Kim Peek, the man who inspired Rain Man, gives us an opportunity to glimpse the almost unimaginable possibilities of the human mind. This simple, compassionate man, brought up and cared for practically his whole life by his devoted father, makes the term ‘human computer’ seem totally inadequate. [wp_ad_camp_4] In his lifetime, it’s estimated, he read somewhere in the region of 12,000 books, and he was able to retain and recall most of the contents, and in great detail. He had the astonishing ability to read a book in about half an hour, scanning two pages at a time, the left eye reading the left page, the right eye the right page – simultaneously – in about 10 seconds. What’s more amazing, the level of his retention was estimated to be about 98%.
Kim Peek was born with a brain abnormality. He suffered from macrocephaly (an enlarged cranium) and agenesis of the corpus callosum, a rare defect in which the bundle of nerves that connects the two hemispheres of the brain is missing. There is some speculation that, in the absence of the corpus callosum, his brain cells might have made other, different, and wildly unusual connections, and that this might account for his incredible memory. But the truth is that, even now, no-one quite knows what made him so special.
Although he had amazing mental abilities, he was unable to cope with some simple tasks, such as dressing himself without his father’s help. The lack of motor skills meant that coping with buttons, for example, was virtually impossible for him, and he moved around with a shuffling, sidelong gait. But he probably wasn’t autistic, as it turned out, since in later life he was able to cope with sizeable social gatherings, and was even able to appear in public in front of large audiences.
But a savant he certainly was – or should that be mega-savant, since his prodigious memory allowed him to become expert in several different fields, including history, sports, geography, music and literature. Not only that, but he was getting smarter in his areas of expertise as he got older, according to Richard D. Boyle, director of the Center in California where he underwent MRI brain scans.
Kim Peek, the real Rain Man
After a chance meeting with Kim Peek, Barry Morrow, a screenwriter, astonished that such a person could exist, decided to write a story about an autistic savant who was ‘rediscovered’ by his brother. This became Rain Man, for which he was awarded an Oscar. He felt he owed so much to Kim that he gave him the Oscar, which he carried with him the rest of his life.
It is said that it is the most hugged Oscar of them all, since he was always keen to share it with people at the public gatherings he attended later in his life, as a direct result of the film. The film was actually instrumental in educating the general public about autism and savantism, although there are still misconceptions (such as that all autistic people are savants – that’s just not the case).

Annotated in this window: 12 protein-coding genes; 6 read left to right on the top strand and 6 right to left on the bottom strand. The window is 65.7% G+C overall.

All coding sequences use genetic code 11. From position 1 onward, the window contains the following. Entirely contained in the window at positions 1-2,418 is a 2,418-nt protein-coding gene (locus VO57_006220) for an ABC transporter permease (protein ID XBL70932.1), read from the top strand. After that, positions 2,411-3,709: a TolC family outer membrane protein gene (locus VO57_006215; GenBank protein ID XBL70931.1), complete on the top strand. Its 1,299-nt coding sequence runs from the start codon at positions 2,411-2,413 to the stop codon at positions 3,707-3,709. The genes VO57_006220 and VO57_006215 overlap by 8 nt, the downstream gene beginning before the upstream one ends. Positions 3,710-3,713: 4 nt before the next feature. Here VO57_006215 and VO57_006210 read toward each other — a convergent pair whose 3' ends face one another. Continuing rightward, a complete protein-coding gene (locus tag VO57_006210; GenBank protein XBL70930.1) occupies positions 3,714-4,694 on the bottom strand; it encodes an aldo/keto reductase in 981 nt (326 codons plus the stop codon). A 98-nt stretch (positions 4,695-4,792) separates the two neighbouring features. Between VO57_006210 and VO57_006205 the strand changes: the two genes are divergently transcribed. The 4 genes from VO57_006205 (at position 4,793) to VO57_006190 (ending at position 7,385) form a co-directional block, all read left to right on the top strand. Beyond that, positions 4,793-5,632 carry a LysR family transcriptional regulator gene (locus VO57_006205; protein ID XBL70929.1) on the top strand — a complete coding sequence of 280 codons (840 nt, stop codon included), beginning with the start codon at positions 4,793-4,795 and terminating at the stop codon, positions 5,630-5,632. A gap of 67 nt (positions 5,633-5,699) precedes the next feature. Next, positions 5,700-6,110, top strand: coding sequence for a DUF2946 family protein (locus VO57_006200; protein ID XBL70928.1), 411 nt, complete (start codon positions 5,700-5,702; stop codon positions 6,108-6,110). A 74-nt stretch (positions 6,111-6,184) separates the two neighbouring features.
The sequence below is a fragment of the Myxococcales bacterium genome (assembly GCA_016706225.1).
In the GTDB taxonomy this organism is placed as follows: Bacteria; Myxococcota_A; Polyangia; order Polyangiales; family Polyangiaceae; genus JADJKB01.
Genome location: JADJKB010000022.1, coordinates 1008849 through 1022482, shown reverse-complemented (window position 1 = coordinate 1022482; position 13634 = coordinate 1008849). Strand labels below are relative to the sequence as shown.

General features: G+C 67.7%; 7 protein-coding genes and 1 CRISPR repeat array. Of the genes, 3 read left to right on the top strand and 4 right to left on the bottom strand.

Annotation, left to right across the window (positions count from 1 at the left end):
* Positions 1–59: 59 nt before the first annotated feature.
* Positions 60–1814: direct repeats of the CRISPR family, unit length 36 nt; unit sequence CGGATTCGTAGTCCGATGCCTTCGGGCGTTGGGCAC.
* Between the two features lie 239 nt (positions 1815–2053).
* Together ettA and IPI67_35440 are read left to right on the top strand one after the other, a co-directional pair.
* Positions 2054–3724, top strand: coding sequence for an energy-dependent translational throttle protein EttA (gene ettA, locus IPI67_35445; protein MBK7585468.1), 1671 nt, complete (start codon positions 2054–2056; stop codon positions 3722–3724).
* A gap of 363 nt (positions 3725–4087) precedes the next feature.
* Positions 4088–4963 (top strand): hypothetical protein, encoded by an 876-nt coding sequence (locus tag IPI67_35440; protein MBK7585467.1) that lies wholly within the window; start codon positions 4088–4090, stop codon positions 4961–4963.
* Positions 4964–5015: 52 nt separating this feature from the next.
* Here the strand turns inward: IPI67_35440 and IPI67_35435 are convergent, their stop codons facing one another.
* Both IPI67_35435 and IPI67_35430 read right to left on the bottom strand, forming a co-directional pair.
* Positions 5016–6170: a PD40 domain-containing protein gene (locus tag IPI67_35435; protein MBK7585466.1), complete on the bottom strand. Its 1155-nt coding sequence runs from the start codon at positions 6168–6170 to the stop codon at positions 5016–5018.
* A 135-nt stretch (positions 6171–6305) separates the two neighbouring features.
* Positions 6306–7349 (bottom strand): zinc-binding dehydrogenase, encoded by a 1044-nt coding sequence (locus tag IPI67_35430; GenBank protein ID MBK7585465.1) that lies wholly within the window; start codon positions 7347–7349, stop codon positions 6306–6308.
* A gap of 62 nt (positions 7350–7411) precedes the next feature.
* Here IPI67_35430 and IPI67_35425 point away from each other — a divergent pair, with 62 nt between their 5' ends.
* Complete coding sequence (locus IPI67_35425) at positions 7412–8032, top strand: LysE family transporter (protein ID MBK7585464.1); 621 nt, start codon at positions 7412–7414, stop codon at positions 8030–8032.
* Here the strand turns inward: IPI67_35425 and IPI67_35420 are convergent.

The Mount Everest of memory
Dr. Darold A. Treffert, an expert on savantism, commented in an interview, “He [Kim Peek] was the Mount Everest of memory”. A bold claim, but the facts speak for themselves; he could answer questions on many subjects, and give full and detailed answers, revealing a truly gargantuan memory. And it wasn’t just the history and geography questions, for which he could have memorised lists of data – he memorised Shakespeare’s plays (verbatim), and musical compositions (note for note), local history and traffic details, even down to the trivial and (dare I say it) instantly forgettable. If someone gave him his address he’d immediately be able to tell them the names of the people who live next door! And in later life, he could even play music on the piano (from memory, naturally!), although not with any great musical flair.
Right up to the time of his death, he was consuming about eight books a day. I say ‘consuming’ because he practically ate them up, skimming through them so fast it seemed impossible he was really reading them at all. And yet the facts speak for themselves – he did indeed understand, retain, and could recall virtually everything he read, whether it was great literature, a map of an area, or a local train timetable.
A lesson for us all
While we cannot approach Kim Peek’s abilities, since his brain was quite simply different from the norm, we can certainly learn from him. We can learn that there can actually be a joy in simply acquiring information for its own sake. This is something we knew instinctively as children, but as we grew up, learning became a chore, something that we were ‘encouraged’ to do.
The whole of the modern educational setup is geared so that enjoying learning is no longer really a major concern. It’s far more important these days to meet government targets, to pass tests, to fulfil certain criteria, to ‘tick the boxes’. The original purpose of learning is, to a large extent, forgotten now, or simply ignored.
Who do you know who still studies purely for the sake of it? Who do you know (apart from students) who is learning a language, or studying Renaissance art, or delving into the root causes of the First World War purely to satisfy the hunger for knowledge? Wouldn’t it be something if we could rediscover the simple joy of learning for its own sake, the joy that motivated Kim Peek to read and study and memorise information his entire life?
Sadly, Kim Peek died of a heart attack at home on 21 December 2009.
Kim’s devoted father, Fran, toured the world with him, taking their inspirational story of overcoming seemingly insurmountable disabilities to more than two million people.
“You don’t have to be handicapped to be different. Everybody is different,” Kim would tell his audiences. And although he could barely look you straight in the eye when he said it, you just knew he meant every word.